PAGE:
Lower Back Pain
Although back pain can occur anywhere it is most common in the lumbar region (lower back). Around 80% of adults will experience pain in this region at some point in their life. Repeat episodes are unfortunately common. There are numerous reasons why pain can occur which are discussed below. Fortunately there are various treatments available to help reduce your pain restore function and return you to your former self.
Lumbar Facet Strain/Lock
This type of injury often occurs rapidly causing sharp pain and a restricted sense of movement. Morning stiffness is common and the pain may radiate into your buttocks and down the back of thigh. This can also less commonly refer below the knee. Extending (leaning backward) and rotating the spine is often very uncomfortable. With acute cases (injuries that have just occurred) numerous positions and activities are likely to cause pain. It is very common and in most cases this injury resolves within a matter of days/weeks.
Lumbar Disc Herniation
Commonly and misleadingly referred to as a “slipped disc” this condition occurs when a material inside the inner portion of the disc known as the Nucleus pulposus (NP) protrudes into the outer portion of the disc the annulus fibrosis (AF). The degree of how much herniation has occurred varies. If the herniation is severe enough and/or within a certain plane it can pinch the nerve root leaving the vertebra. This can cause pain to be felt at different regions of the body. This is often the reason why pain can be felt as low as the leg and foot when the lower back has become injured.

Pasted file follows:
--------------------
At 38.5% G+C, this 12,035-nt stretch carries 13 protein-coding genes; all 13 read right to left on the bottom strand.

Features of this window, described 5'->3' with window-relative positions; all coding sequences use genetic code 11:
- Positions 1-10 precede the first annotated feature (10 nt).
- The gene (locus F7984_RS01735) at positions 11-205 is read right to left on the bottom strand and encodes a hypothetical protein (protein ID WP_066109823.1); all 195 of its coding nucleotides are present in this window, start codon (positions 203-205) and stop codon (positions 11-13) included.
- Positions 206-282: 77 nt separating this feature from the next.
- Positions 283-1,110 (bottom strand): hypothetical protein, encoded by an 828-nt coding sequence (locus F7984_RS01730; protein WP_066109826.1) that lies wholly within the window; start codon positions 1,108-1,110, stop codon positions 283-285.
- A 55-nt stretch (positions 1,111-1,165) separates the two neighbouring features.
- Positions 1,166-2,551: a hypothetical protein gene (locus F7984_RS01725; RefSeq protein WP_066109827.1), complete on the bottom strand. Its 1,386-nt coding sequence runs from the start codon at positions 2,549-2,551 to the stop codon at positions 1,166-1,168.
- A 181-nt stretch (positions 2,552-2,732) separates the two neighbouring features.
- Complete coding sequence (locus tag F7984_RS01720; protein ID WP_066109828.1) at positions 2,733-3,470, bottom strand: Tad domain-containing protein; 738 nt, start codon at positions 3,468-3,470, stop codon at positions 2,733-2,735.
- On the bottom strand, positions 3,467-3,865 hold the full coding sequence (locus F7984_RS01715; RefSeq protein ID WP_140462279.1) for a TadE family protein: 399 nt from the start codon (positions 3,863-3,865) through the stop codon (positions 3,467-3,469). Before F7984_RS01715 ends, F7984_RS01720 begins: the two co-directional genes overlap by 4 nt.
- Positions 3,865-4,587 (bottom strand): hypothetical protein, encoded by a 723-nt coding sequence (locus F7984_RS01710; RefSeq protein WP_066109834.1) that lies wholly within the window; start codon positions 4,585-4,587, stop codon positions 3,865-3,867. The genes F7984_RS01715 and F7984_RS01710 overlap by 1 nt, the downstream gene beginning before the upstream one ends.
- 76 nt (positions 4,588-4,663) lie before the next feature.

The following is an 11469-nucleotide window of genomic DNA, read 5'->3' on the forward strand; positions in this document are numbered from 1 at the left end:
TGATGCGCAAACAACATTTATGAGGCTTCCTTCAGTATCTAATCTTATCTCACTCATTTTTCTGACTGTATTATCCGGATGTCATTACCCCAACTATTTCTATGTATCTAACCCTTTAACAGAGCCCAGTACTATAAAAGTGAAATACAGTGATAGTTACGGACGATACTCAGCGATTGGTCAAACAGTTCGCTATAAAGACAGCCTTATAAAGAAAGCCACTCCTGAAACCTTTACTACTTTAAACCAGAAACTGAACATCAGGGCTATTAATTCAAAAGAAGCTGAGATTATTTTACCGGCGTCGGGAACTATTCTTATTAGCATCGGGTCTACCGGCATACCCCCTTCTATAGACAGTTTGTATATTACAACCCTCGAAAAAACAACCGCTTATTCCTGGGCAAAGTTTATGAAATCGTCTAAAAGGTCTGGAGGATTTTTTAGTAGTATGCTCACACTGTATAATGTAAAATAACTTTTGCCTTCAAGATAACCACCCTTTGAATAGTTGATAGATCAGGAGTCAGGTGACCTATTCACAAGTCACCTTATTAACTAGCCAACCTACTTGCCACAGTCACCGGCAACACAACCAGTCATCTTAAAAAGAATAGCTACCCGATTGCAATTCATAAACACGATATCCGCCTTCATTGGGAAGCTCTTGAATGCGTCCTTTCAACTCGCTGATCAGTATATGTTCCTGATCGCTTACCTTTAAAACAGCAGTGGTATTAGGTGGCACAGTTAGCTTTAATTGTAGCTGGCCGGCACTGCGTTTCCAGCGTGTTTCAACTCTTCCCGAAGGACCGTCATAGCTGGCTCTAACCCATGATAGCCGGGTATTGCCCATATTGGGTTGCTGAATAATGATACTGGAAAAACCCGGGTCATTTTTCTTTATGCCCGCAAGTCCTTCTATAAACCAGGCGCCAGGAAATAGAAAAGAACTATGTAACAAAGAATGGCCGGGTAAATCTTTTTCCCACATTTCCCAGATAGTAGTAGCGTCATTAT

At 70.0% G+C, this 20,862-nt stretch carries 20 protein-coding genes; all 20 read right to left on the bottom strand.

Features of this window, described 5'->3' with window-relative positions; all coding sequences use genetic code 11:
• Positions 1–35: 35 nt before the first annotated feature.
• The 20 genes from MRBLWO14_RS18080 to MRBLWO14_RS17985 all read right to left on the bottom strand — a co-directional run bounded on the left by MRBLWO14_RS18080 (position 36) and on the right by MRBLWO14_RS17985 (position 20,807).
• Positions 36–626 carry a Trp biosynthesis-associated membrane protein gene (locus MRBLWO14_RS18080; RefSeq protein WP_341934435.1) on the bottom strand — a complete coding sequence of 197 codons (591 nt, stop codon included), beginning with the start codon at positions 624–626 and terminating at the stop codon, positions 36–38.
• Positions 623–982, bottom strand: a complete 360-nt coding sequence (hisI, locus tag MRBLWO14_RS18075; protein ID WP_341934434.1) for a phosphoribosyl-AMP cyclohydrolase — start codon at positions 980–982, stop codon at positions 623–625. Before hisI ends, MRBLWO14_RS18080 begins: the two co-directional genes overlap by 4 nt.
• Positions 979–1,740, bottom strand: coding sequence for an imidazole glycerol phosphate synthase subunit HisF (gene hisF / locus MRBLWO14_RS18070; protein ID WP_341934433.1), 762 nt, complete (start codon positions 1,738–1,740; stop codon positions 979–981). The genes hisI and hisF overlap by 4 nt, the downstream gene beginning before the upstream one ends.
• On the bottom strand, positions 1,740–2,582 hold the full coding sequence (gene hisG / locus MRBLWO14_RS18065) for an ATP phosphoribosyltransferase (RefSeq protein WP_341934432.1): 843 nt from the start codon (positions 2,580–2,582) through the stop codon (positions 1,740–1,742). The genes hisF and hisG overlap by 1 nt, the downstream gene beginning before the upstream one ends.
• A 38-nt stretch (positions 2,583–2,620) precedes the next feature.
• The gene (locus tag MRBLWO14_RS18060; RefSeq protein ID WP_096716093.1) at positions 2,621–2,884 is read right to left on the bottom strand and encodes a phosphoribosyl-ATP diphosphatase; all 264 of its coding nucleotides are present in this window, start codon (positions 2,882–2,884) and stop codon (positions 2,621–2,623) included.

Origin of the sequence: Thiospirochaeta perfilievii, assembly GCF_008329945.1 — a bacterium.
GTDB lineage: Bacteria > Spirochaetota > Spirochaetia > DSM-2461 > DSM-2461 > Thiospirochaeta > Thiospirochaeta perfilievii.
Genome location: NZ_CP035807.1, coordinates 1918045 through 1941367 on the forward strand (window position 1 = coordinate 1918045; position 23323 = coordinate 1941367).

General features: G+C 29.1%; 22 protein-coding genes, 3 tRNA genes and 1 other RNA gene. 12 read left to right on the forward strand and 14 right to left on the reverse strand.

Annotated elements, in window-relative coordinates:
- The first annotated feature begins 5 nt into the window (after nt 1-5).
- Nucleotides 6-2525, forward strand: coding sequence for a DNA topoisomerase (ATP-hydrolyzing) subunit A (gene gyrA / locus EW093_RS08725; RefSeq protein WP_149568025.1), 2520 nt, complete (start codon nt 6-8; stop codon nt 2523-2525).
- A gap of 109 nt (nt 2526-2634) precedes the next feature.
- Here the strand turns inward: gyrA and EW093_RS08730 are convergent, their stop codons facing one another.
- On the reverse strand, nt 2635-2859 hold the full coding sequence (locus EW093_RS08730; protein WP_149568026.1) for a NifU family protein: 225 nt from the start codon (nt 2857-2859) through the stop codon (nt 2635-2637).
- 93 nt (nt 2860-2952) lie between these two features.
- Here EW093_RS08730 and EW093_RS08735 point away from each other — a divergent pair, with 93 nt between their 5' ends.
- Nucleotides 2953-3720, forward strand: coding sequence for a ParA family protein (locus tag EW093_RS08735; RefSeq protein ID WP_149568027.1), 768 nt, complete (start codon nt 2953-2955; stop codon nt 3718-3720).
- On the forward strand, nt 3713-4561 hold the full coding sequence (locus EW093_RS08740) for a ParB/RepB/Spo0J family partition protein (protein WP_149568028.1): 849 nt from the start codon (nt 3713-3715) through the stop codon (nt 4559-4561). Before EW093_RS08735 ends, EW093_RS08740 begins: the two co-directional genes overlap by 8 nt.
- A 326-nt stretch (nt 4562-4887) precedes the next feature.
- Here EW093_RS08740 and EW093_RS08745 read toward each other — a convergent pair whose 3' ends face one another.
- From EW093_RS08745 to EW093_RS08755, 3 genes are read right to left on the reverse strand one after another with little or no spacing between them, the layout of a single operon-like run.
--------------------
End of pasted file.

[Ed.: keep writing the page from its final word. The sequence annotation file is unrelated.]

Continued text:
Osteoarthritis is the most common form of joint disease affecting at least 8 million people in the UK. Osteoarthritis usually affects those over the age of 50. When a joint has become osteoarthritic some of the cartilage (tissue at the end of the bones forming the joint) becomes worn and thin. This causes changes to occur as the body attempts to repair and stabilise the joint.
Changes that occur:
- Osteophytes (bony spurs) grow underneath where the cartilage has worn in an effort to protect the bone and add stabilisation.
- The synovium (inner most layer of the joint capsule that produces synovial fluid) can thicken and secrete more fluid causing your joint to swell.
Although there is no cure for osteoarthritis there are many different treatments and techniques available to help manage it. The condition will not necessarily get worse as you get older. Many people take supplements such as glucosamine in an effort restore joint health, but unfortunately there is little evidence to suggest this is effective. Currently the best recommendations include physical therapy and exercise.